Bread-making Attempt #1: Jim Lahey’s No-Knead Bread

I love bread but it can be hard to find what I consider ‘normal’ white bread overseas. Of course, Europe isn’t generally a problem. France is heaven. Germany’s bread is a seed and nut-crusted wonder. There are also deliciously addictive flat breads in Afghanistan, mouth-watering French baguettes in Zambia and a close second in Cambodia. That said, the bread selection in other parts of the world can be less than par. Barbados had really dense coconut bread and heavy salt breads, Botswana was a lost cause as far as white bread goes, South Korea’s bread was loaded with sugar, Thailand… well, I’m sure there was bread in Thailand but I never saw any. Heck, even back home it’s about 30 minutes to an hour’s drive to the nearest French bakery.

While I love to cook, I’m no baker. In fact, I’m a terrible baker. The most I can manage without a full-on stress attack are muffins, zucchini or banana bread. In recent years, with the addition of an old bread-maker passed down from my mother, I tried my hand at Irish soda bread. It was edible and I got to control the ingredients but it wasn’t anything I’d write home about.

While I love learning about other cultures and cuisines, sometimes you need some familiar comfort food to help get you through the day. So out of desperation, I eventually bought a 2nd bread-maker with 220 V. / 50 Hz to use overseas.

Unsatisfying attempts at bread-making with the machine led me to discover several no-knead bread recipes. I’ve been looking forward to trying one of the many recipes available online. Unfortunately, there was one little thing stopping me… I didn’t have a Dutch/French oven – that is until today!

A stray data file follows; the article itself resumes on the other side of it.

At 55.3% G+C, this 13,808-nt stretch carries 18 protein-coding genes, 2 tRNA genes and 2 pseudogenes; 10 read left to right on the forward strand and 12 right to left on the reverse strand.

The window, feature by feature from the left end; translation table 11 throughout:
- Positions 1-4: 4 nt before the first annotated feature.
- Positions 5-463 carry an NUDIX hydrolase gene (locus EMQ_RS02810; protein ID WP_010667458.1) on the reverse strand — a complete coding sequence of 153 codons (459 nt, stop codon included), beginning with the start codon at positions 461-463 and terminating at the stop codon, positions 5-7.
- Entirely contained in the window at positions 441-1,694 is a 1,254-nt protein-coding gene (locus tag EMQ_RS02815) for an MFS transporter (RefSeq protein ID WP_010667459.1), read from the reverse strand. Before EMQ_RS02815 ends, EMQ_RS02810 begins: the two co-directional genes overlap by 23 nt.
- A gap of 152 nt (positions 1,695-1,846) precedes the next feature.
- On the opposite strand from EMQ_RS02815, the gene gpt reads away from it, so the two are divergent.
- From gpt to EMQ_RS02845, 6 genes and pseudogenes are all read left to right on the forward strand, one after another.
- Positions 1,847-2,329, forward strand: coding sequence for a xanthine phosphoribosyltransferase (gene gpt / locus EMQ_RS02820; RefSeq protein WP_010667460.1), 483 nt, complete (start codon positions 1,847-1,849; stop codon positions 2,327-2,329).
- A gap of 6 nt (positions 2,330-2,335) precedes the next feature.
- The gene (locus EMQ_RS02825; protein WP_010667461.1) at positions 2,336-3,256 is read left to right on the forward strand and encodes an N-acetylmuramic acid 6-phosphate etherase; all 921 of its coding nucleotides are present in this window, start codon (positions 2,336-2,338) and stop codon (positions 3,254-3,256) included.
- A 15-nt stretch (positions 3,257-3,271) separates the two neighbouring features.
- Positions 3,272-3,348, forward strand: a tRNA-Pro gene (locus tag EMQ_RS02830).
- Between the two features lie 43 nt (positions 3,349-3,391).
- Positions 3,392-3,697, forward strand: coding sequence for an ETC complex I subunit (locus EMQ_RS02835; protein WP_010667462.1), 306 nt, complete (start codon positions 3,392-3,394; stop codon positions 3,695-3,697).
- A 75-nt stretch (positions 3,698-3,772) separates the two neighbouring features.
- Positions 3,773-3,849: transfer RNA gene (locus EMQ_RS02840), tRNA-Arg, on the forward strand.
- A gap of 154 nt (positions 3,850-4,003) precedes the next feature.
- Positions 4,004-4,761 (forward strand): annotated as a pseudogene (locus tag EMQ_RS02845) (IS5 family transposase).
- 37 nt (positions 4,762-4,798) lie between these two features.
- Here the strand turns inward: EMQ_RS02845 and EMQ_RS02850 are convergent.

Naturally, I started with Jim Lahey’s no-knead bread recipe made famous by Mark Bittman of the New York Times way back in 2006.  I’d heard this recipe was so easy that even a 6 year old could make it. Sounds like the perfect recipe for me! Nevertheless, I don’t exactly have the “baker’s touch” so I followed the recipe exactly using my new 5 1/2 QT Le Creuset Dutch oven.

No-Knead Bread Jim Lahey’s Recipe, The New York Times, 2006

This recipe was VERY sticky and took a LOT of patience. From start to finish, this bread took almost 24 hours. The end result was way better than anything that’s come out of my bread-maker. That said, I found it to be very heavy and chewy. The bread was really crusty but I found it a bit too hard. Sadly, it only got harder as we approached dinner time a few hours later so I wouldn’t recommend it to anyone with delicate dental work!

I’ll be playing around with other no-knead bread recipes over the coming month. If you have any to share, please add them in the comment section.

What do you think? Have you tried making no-knead bread?
I’d love to hear from you! Please comment below.
Speedy No-Knead Bread Revisited – Jim Lahey’s Recipe, The New York Times, 2008

Recipe: Chicken Paprika | Paprikás Csirke

Chicken Paprika (or Paprikás Csirke in Hungarian) is one of my favourite Hungarian dishes.